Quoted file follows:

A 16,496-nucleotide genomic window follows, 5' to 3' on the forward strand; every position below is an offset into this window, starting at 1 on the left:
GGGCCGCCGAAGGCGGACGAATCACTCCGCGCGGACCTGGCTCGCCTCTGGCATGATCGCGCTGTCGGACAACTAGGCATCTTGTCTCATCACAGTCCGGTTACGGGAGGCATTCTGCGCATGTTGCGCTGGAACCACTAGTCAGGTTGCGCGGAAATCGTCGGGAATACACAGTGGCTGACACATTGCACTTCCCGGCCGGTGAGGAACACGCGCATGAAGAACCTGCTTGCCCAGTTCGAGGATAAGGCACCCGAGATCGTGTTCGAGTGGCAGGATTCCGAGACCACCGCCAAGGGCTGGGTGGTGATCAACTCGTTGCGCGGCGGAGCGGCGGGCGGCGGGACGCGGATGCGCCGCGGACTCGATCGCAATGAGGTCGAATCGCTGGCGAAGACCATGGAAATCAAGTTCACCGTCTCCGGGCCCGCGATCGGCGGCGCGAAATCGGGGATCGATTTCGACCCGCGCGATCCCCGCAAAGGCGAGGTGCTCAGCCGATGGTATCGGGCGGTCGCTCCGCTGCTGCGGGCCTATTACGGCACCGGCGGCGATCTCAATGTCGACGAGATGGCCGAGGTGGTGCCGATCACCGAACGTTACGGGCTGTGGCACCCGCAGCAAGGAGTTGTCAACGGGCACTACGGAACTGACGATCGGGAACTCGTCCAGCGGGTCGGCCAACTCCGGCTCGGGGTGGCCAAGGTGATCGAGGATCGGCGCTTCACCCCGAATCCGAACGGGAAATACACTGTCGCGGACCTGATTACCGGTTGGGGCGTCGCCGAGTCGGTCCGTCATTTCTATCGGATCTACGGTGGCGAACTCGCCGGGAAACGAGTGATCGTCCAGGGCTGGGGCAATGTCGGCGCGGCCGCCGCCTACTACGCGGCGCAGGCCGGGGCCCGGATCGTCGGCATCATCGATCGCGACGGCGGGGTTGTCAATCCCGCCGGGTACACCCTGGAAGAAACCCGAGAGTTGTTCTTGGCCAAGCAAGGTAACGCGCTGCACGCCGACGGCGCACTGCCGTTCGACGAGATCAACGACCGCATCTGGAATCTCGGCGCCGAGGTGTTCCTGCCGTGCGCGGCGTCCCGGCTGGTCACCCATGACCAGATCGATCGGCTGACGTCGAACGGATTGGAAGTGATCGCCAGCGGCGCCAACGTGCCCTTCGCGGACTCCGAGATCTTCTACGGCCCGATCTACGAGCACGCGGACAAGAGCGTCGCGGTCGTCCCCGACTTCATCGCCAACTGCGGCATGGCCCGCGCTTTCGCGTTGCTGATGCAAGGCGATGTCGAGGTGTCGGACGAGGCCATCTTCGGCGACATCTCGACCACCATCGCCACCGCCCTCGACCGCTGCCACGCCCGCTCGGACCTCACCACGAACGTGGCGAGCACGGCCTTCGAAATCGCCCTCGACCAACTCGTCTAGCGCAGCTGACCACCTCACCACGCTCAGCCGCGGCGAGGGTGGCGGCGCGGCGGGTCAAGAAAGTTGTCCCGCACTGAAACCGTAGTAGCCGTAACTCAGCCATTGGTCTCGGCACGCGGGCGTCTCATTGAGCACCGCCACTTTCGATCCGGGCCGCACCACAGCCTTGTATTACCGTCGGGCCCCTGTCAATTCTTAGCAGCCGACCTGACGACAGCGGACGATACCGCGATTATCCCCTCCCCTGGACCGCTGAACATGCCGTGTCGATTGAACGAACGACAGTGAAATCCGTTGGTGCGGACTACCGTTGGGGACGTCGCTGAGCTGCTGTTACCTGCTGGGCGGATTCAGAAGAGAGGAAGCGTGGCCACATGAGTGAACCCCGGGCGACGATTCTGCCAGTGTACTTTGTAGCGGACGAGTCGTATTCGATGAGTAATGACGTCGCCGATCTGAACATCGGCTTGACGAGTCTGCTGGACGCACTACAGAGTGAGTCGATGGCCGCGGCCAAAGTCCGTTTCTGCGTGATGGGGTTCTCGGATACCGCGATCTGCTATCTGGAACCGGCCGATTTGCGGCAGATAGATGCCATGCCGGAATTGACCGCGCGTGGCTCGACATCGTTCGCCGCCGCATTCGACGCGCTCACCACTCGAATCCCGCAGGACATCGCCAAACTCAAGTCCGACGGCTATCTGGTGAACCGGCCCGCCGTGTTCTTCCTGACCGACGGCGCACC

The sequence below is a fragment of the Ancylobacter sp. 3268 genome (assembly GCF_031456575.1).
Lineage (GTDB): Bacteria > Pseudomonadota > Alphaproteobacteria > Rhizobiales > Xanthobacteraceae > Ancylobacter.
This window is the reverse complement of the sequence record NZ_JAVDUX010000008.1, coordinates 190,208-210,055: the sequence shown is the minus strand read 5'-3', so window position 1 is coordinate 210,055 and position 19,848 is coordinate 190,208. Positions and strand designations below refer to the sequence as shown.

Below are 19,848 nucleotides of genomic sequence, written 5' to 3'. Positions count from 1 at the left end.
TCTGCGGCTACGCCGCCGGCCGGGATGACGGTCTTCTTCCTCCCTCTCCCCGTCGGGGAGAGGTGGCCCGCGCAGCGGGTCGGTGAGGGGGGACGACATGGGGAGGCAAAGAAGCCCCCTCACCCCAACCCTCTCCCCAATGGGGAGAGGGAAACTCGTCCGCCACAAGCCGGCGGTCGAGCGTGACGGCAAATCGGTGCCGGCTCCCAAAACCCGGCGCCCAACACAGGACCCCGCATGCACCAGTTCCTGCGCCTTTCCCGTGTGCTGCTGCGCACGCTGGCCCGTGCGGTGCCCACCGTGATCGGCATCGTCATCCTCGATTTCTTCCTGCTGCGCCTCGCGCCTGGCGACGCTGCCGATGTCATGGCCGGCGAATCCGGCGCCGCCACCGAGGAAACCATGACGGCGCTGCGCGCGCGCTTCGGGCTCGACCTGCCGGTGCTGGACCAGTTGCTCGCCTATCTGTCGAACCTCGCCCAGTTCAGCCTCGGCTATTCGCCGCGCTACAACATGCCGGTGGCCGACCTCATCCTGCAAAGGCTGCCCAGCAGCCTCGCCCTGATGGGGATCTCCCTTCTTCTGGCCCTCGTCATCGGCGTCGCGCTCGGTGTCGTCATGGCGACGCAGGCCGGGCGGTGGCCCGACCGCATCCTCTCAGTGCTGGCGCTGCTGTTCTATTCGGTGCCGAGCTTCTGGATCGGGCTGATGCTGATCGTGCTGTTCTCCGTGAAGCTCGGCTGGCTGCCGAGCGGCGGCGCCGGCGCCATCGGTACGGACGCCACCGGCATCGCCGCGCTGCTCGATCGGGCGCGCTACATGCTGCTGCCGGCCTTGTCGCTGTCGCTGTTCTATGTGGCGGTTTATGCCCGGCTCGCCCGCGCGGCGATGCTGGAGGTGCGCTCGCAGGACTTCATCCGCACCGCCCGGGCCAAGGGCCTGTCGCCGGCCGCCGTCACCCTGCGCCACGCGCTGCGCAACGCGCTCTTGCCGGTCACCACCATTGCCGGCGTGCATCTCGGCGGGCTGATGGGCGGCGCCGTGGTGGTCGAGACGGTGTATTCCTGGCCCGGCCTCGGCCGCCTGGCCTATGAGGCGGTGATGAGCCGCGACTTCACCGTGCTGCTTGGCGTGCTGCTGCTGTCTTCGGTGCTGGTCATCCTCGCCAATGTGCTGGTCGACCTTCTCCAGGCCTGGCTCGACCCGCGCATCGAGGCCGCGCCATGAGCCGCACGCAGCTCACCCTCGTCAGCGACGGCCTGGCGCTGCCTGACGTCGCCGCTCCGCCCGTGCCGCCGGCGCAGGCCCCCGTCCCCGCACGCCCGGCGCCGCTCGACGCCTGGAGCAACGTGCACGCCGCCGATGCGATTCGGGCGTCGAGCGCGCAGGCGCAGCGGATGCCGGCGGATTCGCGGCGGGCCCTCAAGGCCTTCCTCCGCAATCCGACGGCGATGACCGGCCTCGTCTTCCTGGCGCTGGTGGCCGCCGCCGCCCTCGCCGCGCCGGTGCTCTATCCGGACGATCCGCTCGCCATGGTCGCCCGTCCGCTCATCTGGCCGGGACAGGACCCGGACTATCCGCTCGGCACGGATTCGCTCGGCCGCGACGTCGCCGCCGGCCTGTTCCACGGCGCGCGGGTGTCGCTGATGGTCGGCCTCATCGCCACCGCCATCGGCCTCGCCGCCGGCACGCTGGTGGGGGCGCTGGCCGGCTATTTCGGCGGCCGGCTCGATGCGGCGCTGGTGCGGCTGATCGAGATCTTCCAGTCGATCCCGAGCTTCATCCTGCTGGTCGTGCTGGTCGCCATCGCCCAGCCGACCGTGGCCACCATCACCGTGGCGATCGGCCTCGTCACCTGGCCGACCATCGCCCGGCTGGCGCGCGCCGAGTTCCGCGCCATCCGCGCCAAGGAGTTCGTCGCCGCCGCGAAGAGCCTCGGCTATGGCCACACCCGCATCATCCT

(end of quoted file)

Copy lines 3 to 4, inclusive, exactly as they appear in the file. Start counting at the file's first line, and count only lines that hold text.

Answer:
The sequence below is a fragment of the Ancylobacter sp. 3268 genome (assembly GCF_031456575.1).
Lineage (GTDB): Bacteria > Pseudomonadota > Alphaproteobacteria > Rhizobiales > Xanthobacteraceae > Ancylobacter.